Sheepish-looking Ferguson explains Beckham incident
HDN | 2/20/2003 12:00:00 AM |
The incident however is enough to knock a looming war with Iraq off the front pages of British newspapers James Swanwick Manchester United manager Alex Ferguson is famous for his "hairdryer treatment" of players, where he stands eye-to-eye
The incident however is enough to knock a looming war with Iraq off the front pages of British newspapers
Manchester United manager Alex Ferguson is famous for his "hairdryer treatment" of players, where he stands eye-to-eye and vents his anger.
But on Tuesday, the 61-year-old Scot looked anything like the man capable of striking fear into the toughest of players.
An unusually sheepish Ferguson faced a crowded news conference at Old Trafford to explain the most famous locker room incident in British soccer which left star player David Beckham with a cut above his left eye.
After United was outclassed in Saturday's 2-0 defeat by archrival Arsenal, Ferguson kicked a soccer boot across the locker room. It hit and cut Beckham - the country's most popular sporting personality.
But while Ferguson stopped short of an apology, Beckham said he had put the issue behind him.
"I want to assure all Manchester United fans that there is complete harmony and focus as we prepare for the Juventus game (on Wednesday)," Beckham said.
"The dressing room incident was just one of those things -- it's all in the past now."
Ferguson did find some humor in explaining Beckham's injury.
"The publicity it has created? The only reaction I have to that is that it was a freakish incident," he said. "If I tried it 100 or a million times it couldn't happen again. If it did I would have carried on playing."
However, the incident was enough to knock a looming war with Iraq off the front pages of British newspapers Tuesday. Tabloids and broadsheets alike all ran a photograph of Beckham with two adhesive bandages over his eye.
The Daily Telegraph ran the front page headline: "Sir Alex admits Beckham own-goal."
The bustup was even a talking point for Prime Minister Tony Blair, who jokingly threatened reporters Wednesday at a news conference on Iraq with: "I've got a stack of football boots here under the table."
Ferguson is arguably the last of the great, old-fashioned soccer managers in the mould of Jock Stein, Bill Shankly and Bill Paisley; a gruff, tough workaholic Glaswegian and former shipyard worker turned millionaire.
"I have to stress that in 29 years as a manager and a coach, whatever happens in the dressing room remains sacrosanct," Ferguson said.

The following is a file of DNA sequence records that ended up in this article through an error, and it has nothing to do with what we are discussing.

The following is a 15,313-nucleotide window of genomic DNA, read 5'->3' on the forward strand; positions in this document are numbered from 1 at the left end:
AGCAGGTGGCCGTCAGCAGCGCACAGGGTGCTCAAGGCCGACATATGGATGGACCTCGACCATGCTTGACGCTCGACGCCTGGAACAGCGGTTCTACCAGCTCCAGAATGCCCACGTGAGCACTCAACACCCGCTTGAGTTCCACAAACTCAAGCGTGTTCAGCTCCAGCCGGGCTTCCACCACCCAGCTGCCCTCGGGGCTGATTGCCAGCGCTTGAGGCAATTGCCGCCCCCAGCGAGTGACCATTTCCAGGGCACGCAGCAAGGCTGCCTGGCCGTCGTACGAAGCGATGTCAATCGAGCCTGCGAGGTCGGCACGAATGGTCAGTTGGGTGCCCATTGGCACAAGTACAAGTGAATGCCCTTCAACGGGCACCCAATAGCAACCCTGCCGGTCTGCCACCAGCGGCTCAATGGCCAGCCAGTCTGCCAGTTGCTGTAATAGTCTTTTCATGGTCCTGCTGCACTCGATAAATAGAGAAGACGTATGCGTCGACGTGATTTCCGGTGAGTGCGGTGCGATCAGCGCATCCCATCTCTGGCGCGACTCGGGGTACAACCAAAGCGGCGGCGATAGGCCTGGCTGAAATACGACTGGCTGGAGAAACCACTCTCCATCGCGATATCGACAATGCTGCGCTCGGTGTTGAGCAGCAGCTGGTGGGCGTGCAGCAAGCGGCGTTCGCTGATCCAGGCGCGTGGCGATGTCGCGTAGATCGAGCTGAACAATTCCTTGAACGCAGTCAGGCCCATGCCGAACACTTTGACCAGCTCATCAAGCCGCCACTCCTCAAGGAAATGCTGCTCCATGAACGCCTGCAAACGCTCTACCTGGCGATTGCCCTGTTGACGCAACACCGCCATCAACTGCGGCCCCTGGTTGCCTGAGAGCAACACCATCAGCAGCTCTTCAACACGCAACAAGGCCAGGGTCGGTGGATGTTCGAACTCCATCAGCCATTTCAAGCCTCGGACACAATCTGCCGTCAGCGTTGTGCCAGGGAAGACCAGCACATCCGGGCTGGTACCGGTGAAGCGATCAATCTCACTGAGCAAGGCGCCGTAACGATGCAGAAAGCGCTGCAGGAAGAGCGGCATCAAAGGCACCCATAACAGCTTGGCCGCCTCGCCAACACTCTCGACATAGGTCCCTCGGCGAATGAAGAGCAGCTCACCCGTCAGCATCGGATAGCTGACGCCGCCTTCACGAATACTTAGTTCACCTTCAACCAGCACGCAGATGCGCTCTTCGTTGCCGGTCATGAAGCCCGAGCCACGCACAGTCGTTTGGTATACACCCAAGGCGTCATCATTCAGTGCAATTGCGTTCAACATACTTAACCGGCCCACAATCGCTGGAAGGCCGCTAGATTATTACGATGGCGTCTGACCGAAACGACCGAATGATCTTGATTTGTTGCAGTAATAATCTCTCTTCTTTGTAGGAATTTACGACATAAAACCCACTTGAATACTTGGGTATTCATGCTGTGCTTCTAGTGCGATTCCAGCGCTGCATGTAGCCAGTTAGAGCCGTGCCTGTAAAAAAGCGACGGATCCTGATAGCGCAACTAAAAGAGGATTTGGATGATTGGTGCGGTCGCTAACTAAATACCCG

"There is no way I would betray the trust of the players however much benefit there may be. It never works that way, loyalty is 100 percent - never any less than that."
Ferguson said contrary to reports, Beckham did not need stitches.
"It was a graze which was dealt with by the doctor," he said. "There is no problem and we move on. That is all there is to say."
Beckham's management company said Manchester United's club doctor visited the player at home on Saturday night for treatment, covering the wound with thin adhesive strips.
"David did not want stitches at first, but two hours after the game, blood was still dripping from the wound and the club doctor visited David's house and fixed two steri-strips to stop the bleeding," the spokesman said.
Notably, Beckham had his long hair swept back off his forehead and the wound in full view of the waiting photographers Monday. Beckham, 27, usually wears a woolly hat.
In the United States, high profile locker room bustups have often led to one party leaving the club. In Britain, bookmaker William Hill quickly released odds of 4-7 for Beckham to leave the club first and 5-4 for Ferguson.
Beckham joined United as a trainee in 1991. But as his profile has grown - helped by his marriage to "Posh" Spice Girl Victoria Adams and the birth of two sons - the relationship with Ferguson has soured.
Ferguson once fined Beckham for appearing at a party with his wife before a Champions League match in 1999.
The following year, he ordered Beckham from the training ground after he missed a practice session to look after ill son Brooklyn and then dropped him from the team.
Beckham's wife is no fan of Ferguson. In her 2001 autobiography, she described Ferguson as "vindictive" and said he "went berserk" when Beckham asked for two extra days off following their wedding.
Some infamous U.S locker room scuffles have been in baseball. In 1977, after Hall of Famer Reggie Jackson was removed from a game at Fenway Park, he had to be pulled apart from attacking Yankees manager Billy Martin in the dugout by teammates.
A few years before that Texas Ranger infielder Lenny Randle punched manager Frank Lucchesi, breaking his jaw. Six years ago in the NBA Latrell Sprewell was originally suspended for one year for choking Golden State Warriors coach P.J. Carlesimo.
London - The Associated Press